Authors

Samuel B. Tabor

Transcription

[Transcription begins]

Sgt. Samuel B. Tabor
31070292
38th Evacuation Hospital
APO 763, c/o Postmaster
New York, New York.

August 14, 1943

BRYANT SERVICE CLUB
1 YOUNG ORCHARD AVENUE
PROVIDENCE, R. I.
U. S. A.

“AFRICA”

Greetings to the Bryant Service Club:

It was rather a pleasant surprize [sic] to receive your Memorial Day letter about two weeks ago. That is the way the mail goes with us; sometimes very slow service and at times it gets as low as ten day service which is considered very rapid delivery for us over here.

I am now on my second year of foreign service having spent some time in England prior to our coming to Africa on the invasion last November. Since being in Africa I have visited such large cities as Oran. Constantine and Tunis and several smaller towns and points of interest too numerous to mention, I had the opportunity to visit the ruins of Carthage a short time ago. Of Course there are a lot more recent ruins now.

During this time I have spent in Africa we have always lived and operated the hospital entirely in tents. The enlisted men have lived in their small pup tents. The boys have made many variations of homes by combining more tents and by building them up higher by use of sides of boards, tin or anything available. On the whole the boys have them fixed up quite cozy. Of course we have the old fashioned open type of plumbing, with a few modern variations. We wash up and shave in our helmets and even wash out a few clothes in them in a pinch, but most of the time for laundry purposes we can either get a pail or empty five gallon cans that previously had dehydrated potatoes in it. We have had showers varying from a steel drum up on a bank with a pipe and improvised shower head on it to the present outfit we have which is a GI portable shower unit which pumps the water from a tank into a overhead arrangement of four shower heads. In cool weather which is very rare now they can also heat the water with this outfit. Although it is very hot now with the temperature running up to 125 in some instances, last winter and spring ice on a helmet of water was a common sight, For a while we thought Hitler had ruined the heating plant here in Africa, but if he did it sure is working fine again this summer.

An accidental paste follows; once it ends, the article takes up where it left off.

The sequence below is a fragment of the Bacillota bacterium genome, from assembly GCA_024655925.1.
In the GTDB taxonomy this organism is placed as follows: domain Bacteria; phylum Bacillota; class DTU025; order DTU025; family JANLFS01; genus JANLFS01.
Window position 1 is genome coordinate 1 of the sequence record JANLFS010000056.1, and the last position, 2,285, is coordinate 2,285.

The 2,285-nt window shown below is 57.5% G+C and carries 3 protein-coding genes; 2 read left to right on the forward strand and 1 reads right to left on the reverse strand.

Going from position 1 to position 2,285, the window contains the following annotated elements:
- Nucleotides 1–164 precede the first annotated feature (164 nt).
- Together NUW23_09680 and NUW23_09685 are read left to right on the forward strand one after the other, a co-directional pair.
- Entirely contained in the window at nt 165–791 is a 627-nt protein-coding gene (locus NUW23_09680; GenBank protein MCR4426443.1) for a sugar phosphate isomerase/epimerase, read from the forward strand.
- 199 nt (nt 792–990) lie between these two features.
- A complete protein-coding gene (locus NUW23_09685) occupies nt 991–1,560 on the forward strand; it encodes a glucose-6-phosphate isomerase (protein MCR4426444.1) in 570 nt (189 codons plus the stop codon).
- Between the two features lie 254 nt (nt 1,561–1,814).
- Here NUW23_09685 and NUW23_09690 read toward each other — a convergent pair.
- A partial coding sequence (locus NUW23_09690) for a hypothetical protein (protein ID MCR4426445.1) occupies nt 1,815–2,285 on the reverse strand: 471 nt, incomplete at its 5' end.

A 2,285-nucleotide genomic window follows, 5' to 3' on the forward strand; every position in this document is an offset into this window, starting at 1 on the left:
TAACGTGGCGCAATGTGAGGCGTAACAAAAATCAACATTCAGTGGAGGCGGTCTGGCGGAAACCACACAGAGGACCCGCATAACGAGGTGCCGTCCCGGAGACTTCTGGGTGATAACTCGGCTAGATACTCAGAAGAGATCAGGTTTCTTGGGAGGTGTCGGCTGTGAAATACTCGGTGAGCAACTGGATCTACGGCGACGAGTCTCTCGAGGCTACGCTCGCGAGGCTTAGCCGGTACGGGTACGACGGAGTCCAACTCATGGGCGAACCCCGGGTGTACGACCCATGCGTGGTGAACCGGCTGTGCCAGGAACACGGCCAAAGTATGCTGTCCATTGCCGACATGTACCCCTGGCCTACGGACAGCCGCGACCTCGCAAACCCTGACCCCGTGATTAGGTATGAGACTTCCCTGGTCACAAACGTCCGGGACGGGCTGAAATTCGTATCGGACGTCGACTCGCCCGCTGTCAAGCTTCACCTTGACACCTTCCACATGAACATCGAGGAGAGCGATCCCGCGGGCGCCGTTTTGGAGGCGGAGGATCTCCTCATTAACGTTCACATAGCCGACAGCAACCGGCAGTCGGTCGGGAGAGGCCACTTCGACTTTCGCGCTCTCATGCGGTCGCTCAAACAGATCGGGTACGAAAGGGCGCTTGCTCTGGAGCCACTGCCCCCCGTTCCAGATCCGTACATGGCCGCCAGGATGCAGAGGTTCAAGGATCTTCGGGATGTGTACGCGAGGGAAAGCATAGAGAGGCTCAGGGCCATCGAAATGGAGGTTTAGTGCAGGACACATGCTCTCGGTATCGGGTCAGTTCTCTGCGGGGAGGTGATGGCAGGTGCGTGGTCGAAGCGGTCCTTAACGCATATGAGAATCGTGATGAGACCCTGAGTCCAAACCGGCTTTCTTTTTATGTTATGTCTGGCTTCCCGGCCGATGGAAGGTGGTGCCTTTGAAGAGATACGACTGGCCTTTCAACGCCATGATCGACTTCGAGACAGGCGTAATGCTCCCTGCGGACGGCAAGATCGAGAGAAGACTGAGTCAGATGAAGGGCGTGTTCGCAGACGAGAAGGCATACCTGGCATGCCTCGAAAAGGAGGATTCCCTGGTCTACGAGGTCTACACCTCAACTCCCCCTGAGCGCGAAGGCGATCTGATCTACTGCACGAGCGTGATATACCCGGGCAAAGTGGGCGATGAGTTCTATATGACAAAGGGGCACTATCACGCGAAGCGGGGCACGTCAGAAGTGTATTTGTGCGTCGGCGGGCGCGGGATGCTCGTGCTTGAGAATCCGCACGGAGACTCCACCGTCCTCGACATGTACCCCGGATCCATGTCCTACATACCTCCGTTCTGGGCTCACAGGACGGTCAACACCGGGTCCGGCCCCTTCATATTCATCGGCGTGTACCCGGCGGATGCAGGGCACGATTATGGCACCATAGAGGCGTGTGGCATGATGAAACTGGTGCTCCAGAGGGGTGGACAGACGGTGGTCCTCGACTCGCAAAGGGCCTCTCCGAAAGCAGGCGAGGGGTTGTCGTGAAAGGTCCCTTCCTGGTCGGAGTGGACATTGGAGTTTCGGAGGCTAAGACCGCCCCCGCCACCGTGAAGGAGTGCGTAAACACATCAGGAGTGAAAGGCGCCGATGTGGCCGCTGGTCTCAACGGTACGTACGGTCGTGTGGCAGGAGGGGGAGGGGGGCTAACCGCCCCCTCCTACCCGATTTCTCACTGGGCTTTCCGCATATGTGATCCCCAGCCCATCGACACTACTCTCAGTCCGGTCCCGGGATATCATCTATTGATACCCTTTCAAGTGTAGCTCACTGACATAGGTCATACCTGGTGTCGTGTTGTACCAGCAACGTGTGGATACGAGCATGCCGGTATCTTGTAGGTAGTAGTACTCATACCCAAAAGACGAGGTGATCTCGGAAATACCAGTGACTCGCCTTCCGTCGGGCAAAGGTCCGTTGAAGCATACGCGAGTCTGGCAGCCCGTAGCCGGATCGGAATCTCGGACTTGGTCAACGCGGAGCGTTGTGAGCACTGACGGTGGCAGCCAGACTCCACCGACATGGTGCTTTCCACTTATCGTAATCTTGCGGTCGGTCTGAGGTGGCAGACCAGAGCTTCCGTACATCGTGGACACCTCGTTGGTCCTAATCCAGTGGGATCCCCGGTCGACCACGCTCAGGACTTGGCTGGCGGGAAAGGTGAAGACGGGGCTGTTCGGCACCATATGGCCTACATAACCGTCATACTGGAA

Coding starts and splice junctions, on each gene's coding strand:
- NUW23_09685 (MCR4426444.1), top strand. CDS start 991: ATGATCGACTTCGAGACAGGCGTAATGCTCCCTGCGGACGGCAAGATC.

With the first year of my foreign service there has been some very good news for the folks back there and I only hope that in my second year on this side of the pond we will be able to give the folks much better news.

One of the many Bryant
Alumni in the service,
Sgt. Samuel B. Tabor

[Transcription ends]

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